The London end of Kirkpatrick & Lockhart Nicholson Graham is ditching its modified lockstep system at the beginning of next year when the two-year integration period for the UK firm comes to an end.
At the time of the 1 January 2005 merger of Kirkpatrick & Lockhart and Nicholson Graham & Jones, both parties agreed to maintain the UK firm’s legacy lockstep system for a two-year transitional period. During that time UK equity partners were paid at guaranteed levels according to their respective levels on the lockstep.
This deal expires in January 2007, the start of the firm’s next financial year. From then UK partners will be remunerated on the firmwide merit basis along with the rest of Kirkpatrick’s partners.
“The UK firm is structured as a UK limited-liability partnership [LLP] for regulatory reasons, but the equity partners are also members of a Delaware LLP,” said UK managing partner Tony Griffiths. “In other words, the firm operates a single profit pool and profits are distributed via the latter LLP. But from next year the guarantee structure will fall away completely and all partners will be remunerated on exactly the same system.”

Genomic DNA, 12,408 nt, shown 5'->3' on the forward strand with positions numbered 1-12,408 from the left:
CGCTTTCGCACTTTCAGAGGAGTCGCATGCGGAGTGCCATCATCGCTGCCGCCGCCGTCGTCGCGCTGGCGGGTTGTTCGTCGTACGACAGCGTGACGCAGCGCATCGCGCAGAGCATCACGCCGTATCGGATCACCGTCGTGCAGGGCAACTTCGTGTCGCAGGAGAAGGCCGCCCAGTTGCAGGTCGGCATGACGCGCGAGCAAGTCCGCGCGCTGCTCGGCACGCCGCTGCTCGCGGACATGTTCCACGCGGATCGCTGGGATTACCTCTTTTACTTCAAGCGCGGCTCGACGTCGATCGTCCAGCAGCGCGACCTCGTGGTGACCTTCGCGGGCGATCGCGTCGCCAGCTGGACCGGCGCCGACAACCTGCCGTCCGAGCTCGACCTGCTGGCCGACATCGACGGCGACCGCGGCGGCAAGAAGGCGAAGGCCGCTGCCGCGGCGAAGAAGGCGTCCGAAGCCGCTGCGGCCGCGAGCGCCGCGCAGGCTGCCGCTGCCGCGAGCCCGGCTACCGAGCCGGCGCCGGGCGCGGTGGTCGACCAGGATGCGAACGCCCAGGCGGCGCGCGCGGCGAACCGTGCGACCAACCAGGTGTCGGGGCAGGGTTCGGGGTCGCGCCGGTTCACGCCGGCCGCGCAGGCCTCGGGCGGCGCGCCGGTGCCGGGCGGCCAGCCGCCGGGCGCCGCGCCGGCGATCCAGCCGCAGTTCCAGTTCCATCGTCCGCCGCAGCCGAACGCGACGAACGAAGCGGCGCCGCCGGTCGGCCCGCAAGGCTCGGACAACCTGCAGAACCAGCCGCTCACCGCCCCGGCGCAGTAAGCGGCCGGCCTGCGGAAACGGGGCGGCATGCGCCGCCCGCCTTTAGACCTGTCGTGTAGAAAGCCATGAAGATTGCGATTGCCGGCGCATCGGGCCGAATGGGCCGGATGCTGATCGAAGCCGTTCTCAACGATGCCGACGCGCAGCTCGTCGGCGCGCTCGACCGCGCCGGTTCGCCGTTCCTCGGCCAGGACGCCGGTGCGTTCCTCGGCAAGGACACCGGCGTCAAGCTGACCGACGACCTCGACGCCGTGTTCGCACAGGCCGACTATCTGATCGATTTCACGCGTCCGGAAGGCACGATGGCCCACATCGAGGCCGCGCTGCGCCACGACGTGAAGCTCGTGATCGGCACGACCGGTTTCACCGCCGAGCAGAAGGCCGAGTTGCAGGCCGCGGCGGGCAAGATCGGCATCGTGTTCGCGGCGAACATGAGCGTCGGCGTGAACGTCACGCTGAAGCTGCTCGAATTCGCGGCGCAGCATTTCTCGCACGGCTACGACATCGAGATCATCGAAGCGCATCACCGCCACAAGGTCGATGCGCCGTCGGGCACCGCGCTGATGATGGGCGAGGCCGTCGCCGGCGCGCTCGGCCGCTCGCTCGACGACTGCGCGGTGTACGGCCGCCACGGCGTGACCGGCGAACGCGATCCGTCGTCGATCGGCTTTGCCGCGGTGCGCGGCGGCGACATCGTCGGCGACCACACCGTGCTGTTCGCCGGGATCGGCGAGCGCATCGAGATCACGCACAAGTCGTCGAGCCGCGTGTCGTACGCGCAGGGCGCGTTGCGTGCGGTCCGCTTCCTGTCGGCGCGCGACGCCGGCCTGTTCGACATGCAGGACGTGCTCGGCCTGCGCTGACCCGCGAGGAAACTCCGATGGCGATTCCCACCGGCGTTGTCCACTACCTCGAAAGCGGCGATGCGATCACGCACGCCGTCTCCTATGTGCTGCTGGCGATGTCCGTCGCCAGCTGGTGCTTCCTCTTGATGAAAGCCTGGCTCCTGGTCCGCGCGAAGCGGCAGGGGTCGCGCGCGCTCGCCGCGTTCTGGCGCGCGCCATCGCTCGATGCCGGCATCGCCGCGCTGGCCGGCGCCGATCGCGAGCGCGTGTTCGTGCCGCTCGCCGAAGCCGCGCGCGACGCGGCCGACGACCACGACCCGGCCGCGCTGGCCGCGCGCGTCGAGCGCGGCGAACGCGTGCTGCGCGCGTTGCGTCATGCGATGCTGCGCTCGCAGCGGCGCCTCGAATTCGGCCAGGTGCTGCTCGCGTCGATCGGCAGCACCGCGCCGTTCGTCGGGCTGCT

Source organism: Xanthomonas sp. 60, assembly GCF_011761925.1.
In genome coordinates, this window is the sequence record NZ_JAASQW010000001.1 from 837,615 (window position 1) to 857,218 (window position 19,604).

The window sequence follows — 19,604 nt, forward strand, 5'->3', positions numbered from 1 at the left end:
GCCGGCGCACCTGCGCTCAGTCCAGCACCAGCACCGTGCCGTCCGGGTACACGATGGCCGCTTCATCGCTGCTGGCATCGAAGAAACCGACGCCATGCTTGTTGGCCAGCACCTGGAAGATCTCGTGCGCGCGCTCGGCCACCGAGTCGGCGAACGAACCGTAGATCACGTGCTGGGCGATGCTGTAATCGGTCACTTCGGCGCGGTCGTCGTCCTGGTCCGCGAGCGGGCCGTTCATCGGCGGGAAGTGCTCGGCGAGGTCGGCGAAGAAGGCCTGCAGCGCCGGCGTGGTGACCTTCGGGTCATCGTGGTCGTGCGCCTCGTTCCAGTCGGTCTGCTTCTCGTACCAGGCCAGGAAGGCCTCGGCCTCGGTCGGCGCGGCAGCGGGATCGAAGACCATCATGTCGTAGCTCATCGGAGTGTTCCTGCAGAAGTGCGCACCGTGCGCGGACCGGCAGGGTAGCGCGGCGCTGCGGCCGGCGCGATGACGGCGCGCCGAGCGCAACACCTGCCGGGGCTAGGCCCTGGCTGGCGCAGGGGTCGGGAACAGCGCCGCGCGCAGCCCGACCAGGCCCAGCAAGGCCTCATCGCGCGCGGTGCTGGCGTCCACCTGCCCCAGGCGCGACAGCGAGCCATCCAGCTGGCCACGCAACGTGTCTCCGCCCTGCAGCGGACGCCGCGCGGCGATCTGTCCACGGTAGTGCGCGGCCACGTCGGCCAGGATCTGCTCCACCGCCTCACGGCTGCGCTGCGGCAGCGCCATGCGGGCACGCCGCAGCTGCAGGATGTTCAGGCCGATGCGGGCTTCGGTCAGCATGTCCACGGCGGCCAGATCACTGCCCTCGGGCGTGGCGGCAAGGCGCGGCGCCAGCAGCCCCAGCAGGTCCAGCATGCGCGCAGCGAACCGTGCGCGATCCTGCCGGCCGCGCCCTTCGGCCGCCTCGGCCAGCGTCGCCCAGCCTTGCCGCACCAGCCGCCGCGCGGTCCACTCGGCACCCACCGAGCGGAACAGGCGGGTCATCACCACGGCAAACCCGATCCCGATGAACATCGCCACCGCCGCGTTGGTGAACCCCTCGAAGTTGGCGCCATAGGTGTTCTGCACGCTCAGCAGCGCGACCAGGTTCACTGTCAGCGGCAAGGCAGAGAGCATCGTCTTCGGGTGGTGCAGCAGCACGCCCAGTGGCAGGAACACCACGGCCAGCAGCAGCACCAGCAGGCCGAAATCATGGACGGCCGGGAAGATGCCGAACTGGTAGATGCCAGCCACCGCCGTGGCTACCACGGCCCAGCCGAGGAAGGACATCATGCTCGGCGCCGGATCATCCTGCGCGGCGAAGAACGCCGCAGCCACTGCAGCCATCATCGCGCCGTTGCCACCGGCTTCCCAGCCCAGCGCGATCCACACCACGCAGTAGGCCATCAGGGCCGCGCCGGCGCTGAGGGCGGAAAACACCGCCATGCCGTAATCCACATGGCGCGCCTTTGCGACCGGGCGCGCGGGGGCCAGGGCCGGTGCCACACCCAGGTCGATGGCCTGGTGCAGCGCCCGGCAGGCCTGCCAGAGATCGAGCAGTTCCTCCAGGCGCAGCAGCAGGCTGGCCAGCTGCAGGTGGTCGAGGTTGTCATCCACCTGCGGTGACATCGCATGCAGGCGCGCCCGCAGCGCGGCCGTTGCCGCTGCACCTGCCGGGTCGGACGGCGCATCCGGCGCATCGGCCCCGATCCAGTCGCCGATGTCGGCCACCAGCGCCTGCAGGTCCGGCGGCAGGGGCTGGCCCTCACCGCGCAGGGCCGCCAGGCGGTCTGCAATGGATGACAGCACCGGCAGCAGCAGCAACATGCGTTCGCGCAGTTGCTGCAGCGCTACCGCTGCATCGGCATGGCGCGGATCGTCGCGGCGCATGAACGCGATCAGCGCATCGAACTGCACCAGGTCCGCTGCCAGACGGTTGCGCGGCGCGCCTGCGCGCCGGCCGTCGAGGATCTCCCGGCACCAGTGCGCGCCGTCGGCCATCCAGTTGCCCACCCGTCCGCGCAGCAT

Although Kirkpatrick’s UK modified lockstep includes a 10 per cent profit pool for discretionary bonuses, its rigid structure confines the equity spread. Last year this ran from £210,000 to £380,000.
One significant consequence of next year’s change will be that the UK spread is likely to widen significantly, with top-earning UK partners in line for a considerable boost to their remuneration. Kirkpatrick’s global top of equity currently stands at around £1.45m.
“The top-performing partners in London will get a lot more money from next year,” confirmed Griffiths.
At least two of Kirkpatrick’s top 10 billing clients have significant operations in London. The partners with responsibility for Henderson Global Investors, Laing O’ Rourke and Dunbar Bank should see healthy increases in remuneration in 2007. But underperforming partners will no longer be guaranteed remuneration at last year’s ‘floor’ of £210,000.
The London corporate group showed the most growth during the year, with headcount rising by 30 per cent. The current year has continued to be strong, particularly in the AIM market.
Kirkpatrick increased both revenue and profit in its first full financial year since its merger. At just £300,000, its average profit per equity partner (PEP) was among the lowest of all the US firms’ last year. Yet it did see one of the highest PEP rises of the year. Its figure was a 36 per cent increase on 2004’s £220,000.
London revenue rose by 10 per cent to £29.8m from £27.1m, while firmwide turnover rose by 26 per cent, from $372.5m (£214.3m) to $468.9m (£270m).